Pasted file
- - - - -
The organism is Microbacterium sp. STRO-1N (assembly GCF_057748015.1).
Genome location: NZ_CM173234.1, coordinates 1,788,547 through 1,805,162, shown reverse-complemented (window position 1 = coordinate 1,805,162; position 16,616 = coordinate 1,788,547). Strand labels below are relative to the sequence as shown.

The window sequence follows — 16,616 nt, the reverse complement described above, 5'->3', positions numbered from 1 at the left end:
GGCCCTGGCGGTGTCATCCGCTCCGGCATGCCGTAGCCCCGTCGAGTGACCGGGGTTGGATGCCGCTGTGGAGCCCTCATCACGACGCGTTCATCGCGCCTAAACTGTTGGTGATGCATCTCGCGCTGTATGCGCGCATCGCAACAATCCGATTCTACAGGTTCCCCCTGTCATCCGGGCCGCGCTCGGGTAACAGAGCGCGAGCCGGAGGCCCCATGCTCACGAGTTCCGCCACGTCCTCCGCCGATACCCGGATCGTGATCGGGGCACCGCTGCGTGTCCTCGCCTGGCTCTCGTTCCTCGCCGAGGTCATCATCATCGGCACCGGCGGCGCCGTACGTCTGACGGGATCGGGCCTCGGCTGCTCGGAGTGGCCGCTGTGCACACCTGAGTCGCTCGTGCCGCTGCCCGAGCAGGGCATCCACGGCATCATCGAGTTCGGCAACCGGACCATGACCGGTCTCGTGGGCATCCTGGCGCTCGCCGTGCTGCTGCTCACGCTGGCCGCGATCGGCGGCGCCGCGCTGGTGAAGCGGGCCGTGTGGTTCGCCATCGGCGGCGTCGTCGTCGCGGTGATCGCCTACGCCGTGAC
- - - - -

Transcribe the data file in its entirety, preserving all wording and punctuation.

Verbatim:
The organism is Microbacterium sp. STRO-1N (assembly GCF_057748015.1).
Genome location: NZ_CM173234.1, coordinates 1,788,547 through 1,805,162, shown reverse-complemented (window position 1 = coordinate 1,805,162; position 16,616 = coordinate 1,788,547). Strand labels below are relative to the sequence as shown.

The window sequence follows — 16,616 nt, the reverse complement described above, 5'->3', positions numbered from 1 at the left end:
GGCCCTGGCGGTGTCATCCGCTCCGGCATGCCGTAGCCCCGTCGAGTGACCGGGGTTGGATGCCGCTGTGGAGCCCTCATCACGACGCGTTCATCGCGCCTAAACTGTTGGTGATGCATCTCGCGCTGTATGCGCGCATCGCAACAATCCGATTCTACAGGTTCCCCCTGTCATCCGGGCCGCGCTCGGGTAACAGAGCGCGAGCCGGAGGCCCCATGCTCACGAGTTCCGCCACGTCCTCCGCCGATACCCGGATCGTGATCGGGGCACCGCTGCGTGTCCTCGCCTGGCTCTCGTTCCTCGCCGAGGTCATCATCATCGGCACCGGCGGCGCCGTACGTCTGACGGGATCGGGCCTCGGCTGCTCGGAGTGGCCGCTGTGCACACCTGAGTCGCTCGTGCCGCTGCCCGAGCAGGGCATCCACGGCATCATCGAGTTCGGCAACCGGACCATGACCGGTCTCGTGGGCATCCTGGCGCTCGCCGTGCTGCTGCTCACGCTGGCCGCGATCGGCGGCGCCGCGCTGGTGAAGCGGGCCGTGTGGTTCGCCATCGGCGGCGTCGTCGTCGCGGTGATCGCCTACGCCGTGAC